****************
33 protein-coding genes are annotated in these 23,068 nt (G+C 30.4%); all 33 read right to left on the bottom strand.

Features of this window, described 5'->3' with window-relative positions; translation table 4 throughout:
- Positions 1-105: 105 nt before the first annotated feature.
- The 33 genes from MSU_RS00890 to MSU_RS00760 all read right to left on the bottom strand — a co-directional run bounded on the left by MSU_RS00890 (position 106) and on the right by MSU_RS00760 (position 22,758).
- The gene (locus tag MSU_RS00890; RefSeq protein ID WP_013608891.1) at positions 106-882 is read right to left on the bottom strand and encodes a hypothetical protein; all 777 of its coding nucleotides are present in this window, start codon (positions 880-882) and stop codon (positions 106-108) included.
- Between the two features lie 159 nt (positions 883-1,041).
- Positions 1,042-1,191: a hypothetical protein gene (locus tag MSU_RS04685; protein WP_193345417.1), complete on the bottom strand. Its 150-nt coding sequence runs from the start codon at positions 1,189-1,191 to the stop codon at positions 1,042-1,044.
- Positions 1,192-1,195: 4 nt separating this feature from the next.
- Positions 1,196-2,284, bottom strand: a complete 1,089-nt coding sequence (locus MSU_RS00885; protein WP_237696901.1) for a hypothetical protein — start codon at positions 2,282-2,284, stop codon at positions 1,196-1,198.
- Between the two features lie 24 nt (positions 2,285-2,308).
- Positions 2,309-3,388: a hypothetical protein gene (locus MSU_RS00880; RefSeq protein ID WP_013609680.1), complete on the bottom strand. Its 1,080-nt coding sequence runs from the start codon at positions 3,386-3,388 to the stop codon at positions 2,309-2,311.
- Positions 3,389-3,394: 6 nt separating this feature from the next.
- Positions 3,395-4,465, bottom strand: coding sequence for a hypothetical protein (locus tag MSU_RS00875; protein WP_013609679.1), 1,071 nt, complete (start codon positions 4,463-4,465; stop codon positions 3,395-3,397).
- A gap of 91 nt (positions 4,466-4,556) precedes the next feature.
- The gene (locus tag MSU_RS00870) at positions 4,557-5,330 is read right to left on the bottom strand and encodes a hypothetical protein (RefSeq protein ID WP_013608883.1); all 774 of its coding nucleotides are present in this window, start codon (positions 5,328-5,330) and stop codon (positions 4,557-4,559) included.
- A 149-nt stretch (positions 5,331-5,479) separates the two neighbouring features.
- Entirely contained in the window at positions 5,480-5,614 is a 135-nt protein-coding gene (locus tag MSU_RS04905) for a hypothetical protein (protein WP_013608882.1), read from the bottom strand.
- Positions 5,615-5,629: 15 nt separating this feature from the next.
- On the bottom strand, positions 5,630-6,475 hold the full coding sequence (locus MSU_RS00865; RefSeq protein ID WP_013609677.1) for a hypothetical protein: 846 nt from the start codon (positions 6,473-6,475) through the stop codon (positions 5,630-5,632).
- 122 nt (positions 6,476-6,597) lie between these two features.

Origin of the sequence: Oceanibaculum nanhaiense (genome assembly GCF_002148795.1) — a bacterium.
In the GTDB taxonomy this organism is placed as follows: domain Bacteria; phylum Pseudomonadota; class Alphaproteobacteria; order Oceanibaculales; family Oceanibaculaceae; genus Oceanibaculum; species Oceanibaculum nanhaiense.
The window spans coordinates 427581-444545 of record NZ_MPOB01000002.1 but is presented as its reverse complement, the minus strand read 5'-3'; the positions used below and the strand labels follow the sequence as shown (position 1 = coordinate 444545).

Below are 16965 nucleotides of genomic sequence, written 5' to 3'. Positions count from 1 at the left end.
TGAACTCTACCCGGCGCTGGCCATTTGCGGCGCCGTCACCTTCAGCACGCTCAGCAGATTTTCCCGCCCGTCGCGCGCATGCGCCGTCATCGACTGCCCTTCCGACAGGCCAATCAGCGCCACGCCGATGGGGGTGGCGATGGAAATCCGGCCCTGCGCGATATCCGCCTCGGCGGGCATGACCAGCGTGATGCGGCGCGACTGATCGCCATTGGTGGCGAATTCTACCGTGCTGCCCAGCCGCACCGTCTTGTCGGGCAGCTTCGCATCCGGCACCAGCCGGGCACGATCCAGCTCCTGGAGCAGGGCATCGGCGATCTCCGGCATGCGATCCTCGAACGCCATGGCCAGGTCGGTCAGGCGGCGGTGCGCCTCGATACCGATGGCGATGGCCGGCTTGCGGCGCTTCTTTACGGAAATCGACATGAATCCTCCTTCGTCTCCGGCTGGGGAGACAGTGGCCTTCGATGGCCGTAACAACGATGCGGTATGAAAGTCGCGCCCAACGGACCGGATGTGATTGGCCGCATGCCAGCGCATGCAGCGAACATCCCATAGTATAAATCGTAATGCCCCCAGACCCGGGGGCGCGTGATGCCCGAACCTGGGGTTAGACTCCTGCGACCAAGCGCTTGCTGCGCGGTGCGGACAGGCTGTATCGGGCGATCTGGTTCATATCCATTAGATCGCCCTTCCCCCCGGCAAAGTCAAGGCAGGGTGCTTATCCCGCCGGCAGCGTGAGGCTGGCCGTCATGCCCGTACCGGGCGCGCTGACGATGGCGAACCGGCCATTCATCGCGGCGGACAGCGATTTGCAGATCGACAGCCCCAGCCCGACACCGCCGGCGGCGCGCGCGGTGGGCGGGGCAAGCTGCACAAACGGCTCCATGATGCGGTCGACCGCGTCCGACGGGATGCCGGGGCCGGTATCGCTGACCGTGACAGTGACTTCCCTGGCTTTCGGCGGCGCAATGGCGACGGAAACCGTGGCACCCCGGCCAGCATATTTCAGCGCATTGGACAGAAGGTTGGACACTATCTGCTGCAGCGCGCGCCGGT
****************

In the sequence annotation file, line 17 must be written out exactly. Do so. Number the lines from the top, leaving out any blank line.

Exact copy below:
- Entirely contained in the window at positions 5,480-5,614 is a 135-nt protein-coding gene (locus tag MSU_RS04905) for a hypothetical protein (protein WP_013608882.1), read from the bottom strand.